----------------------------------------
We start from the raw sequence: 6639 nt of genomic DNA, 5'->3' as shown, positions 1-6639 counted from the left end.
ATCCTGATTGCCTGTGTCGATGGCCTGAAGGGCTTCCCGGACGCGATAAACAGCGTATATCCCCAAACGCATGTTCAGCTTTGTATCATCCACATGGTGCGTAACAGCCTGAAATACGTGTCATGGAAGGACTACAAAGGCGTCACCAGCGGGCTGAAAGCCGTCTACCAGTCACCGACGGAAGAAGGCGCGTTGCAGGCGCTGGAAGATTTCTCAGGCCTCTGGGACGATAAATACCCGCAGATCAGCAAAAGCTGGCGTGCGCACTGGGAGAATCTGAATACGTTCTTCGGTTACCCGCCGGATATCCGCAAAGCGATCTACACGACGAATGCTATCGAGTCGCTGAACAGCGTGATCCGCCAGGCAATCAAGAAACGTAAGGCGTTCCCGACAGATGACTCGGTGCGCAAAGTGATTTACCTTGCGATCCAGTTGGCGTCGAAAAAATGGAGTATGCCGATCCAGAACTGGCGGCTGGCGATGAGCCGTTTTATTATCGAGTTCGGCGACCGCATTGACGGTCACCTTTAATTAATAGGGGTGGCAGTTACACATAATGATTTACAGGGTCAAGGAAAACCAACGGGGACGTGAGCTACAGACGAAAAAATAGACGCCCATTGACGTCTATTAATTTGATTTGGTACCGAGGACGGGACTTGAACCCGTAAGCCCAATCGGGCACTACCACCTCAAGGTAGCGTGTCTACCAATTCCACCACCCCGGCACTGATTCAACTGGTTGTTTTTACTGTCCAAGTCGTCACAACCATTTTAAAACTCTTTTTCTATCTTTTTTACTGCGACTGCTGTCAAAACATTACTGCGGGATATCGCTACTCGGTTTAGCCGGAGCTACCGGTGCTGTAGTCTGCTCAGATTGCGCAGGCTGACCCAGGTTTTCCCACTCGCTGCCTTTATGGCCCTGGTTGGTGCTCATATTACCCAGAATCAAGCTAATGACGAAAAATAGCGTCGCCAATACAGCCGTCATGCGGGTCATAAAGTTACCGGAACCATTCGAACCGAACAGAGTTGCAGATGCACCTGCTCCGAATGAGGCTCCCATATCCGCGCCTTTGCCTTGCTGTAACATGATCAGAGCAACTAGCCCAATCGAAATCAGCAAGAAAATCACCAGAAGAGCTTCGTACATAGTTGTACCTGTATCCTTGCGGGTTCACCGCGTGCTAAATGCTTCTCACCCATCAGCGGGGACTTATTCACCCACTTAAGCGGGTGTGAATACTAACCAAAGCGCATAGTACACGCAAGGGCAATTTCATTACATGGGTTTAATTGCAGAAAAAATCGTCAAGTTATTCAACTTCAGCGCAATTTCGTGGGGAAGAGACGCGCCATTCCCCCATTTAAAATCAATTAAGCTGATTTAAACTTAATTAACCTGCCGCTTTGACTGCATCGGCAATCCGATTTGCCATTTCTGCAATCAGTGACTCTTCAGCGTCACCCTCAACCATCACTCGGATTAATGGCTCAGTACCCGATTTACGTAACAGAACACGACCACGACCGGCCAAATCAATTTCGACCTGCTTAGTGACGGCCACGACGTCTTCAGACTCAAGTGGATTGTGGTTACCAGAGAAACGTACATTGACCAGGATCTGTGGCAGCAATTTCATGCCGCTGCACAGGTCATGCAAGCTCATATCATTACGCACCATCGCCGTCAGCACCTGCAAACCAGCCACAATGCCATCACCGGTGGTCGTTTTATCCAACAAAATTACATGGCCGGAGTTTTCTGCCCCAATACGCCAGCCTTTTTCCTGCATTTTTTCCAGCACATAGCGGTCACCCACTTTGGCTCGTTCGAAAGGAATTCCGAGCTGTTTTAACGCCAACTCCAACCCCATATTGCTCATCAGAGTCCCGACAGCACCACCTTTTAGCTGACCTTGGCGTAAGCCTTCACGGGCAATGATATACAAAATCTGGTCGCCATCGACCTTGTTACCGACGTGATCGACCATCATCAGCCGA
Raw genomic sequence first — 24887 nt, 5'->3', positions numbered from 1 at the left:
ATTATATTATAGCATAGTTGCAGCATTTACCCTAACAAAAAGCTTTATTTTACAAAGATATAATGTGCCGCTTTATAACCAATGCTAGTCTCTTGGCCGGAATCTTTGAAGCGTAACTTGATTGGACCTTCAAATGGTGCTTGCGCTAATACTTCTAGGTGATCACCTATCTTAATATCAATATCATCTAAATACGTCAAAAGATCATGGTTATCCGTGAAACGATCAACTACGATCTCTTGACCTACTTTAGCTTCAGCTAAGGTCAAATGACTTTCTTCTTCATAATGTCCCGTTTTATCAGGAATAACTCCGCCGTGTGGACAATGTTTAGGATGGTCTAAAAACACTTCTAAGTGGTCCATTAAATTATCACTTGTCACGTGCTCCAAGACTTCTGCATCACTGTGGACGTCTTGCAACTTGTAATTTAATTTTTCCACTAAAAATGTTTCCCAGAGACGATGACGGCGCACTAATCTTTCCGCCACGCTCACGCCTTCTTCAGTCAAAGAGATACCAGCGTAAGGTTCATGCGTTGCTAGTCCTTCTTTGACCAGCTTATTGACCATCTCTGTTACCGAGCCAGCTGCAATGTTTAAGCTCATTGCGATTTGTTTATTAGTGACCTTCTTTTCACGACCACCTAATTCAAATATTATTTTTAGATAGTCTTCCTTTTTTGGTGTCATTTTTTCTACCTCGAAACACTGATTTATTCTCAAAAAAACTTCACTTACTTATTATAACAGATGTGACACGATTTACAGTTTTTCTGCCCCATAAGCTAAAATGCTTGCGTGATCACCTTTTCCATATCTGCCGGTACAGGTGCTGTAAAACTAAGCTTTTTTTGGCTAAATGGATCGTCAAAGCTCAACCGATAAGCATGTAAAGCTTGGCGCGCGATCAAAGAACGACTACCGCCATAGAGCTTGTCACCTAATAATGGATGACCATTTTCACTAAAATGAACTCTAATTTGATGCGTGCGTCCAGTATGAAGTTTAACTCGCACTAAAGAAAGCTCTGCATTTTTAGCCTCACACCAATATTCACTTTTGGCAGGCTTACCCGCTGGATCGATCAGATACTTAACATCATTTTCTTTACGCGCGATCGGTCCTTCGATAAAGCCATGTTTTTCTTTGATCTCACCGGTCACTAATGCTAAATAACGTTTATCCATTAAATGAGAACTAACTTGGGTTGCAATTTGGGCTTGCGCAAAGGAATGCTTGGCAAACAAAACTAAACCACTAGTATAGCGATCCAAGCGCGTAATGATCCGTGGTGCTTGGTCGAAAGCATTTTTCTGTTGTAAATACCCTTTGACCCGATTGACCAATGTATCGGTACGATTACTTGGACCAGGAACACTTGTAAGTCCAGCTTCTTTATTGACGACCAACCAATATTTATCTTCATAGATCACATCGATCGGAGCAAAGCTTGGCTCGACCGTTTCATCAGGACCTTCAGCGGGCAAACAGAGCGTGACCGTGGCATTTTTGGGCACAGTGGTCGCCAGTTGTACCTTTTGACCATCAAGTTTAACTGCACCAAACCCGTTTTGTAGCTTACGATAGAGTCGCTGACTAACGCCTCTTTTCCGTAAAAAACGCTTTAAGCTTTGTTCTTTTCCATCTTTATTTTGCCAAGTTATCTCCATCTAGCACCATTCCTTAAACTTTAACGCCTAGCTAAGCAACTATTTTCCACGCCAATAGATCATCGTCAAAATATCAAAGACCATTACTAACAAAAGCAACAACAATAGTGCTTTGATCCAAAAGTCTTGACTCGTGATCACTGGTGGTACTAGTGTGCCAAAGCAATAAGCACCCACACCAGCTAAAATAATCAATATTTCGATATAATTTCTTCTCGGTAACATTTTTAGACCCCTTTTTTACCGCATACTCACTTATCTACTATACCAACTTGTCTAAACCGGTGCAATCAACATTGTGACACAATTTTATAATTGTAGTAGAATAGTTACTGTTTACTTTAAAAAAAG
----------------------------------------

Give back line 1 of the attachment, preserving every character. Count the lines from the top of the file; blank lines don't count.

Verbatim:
We start from the raw sequence: 6639 nt of genomic DNA, 5'->3' as shown, positions 1-6639 counted from the left end.